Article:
“So this morning I drive down to Borough Park, don’t even get a word with Levi, no chance either to get the patient’s name, to say nothing of his father’s name, which is what you have to insert when you say a misheberach. I call the number Levi gave and a moment later Aba’s coming out the service door on Tenth with two of the big yellow silky bags that they have on them the biohazard warning, which I have him because of my back put them in the trunk.

“Heavy. Even they smell heavy.

“Aba says, ‘Dr. Levi requests you visit his office for the check anytime next week.’ Though I know, though Aba might not know, he meant come on Levi’s lunchbreak for the cash.

“So I figure if I’m in the neighborhood I’ll make my rounds, take orders—Shimmele’s shingles, Ruchele’s rheumatoid arthritis, parents tearing each other apart because their bocher plays too hyper and can’t study and when finally I get out of Borough Park, it stinks. It’s hot and reeks like only your poetry shikse can describe. I’m not sure if it’s because fat smells worse than any flesh I’ve done or because the large amount. Or because him. Let’s say him.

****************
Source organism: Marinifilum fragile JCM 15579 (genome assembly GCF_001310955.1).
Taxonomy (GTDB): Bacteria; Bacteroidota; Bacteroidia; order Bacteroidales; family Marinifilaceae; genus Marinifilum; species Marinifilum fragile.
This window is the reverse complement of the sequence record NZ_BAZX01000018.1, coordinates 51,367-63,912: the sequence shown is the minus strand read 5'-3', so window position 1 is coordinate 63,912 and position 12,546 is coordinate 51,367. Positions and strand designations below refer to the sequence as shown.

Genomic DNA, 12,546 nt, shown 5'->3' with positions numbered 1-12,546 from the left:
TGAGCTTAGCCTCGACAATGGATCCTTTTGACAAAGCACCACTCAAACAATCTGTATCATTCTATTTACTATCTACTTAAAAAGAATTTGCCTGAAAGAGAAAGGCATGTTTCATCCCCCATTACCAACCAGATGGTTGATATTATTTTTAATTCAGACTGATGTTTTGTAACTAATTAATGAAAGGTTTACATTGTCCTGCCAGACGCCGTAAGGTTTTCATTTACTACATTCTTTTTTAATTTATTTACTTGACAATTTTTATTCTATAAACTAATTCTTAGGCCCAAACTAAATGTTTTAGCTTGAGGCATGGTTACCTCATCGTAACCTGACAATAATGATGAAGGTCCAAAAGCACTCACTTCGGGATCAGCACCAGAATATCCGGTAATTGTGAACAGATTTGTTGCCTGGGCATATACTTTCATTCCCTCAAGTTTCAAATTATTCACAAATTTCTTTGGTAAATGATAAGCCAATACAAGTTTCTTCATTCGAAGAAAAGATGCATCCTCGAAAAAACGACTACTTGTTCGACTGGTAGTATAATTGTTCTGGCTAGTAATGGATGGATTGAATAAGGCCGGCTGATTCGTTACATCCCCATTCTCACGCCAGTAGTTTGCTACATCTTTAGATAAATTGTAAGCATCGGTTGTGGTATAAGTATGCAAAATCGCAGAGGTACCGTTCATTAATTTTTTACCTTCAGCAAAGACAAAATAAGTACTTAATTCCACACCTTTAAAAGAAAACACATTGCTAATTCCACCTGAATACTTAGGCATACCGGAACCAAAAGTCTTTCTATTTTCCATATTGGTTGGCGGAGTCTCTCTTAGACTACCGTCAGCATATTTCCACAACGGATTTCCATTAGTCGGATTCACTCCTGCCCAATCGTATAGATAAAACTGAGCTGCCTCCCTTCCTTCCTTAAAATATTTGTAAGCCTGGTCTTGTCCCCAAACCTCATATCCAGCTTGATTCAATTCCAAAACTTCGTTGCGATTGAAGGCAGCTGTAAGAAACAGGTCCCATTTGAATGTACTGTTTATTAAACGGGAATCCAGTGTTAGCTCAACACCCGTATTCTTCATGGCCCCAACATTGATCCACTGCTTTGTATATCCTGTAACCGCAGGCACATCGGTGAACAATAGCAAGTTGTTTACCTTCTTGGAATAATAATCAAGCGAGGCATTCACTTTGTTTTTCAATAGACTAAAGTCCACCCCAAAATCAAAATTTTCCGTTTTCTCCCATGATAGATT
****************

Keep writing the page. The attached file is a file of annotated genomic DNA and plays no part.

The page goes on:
“But I’m supposed to be by Yudy and Rivkah’s for Shabbos and what’s worse is I realize even without Shabbos I’m not going to make it to when it’s dark enough tonight, let alone through it all to motzei when it’s emptiest out by Centre and Smith past the gravelyard from where I take between the aggregate and readymix to sink it.

“That’s how bad the stench.

“So I drive out to Marine Park that once I did with a crippled toe but it was too exposed and bright before trying out farther by the looparound to Fountain Ave where the sanitation facility’s been stalled but also all this Spanish partying with kites.

“Then I remember and make the call and take Nassau to the Van Wyck to 95, cutting across to the Thruway where I have backroads to take from there. Driving the speedlimit so as not to get caught with my pants down with all that glatt lard in the trunk.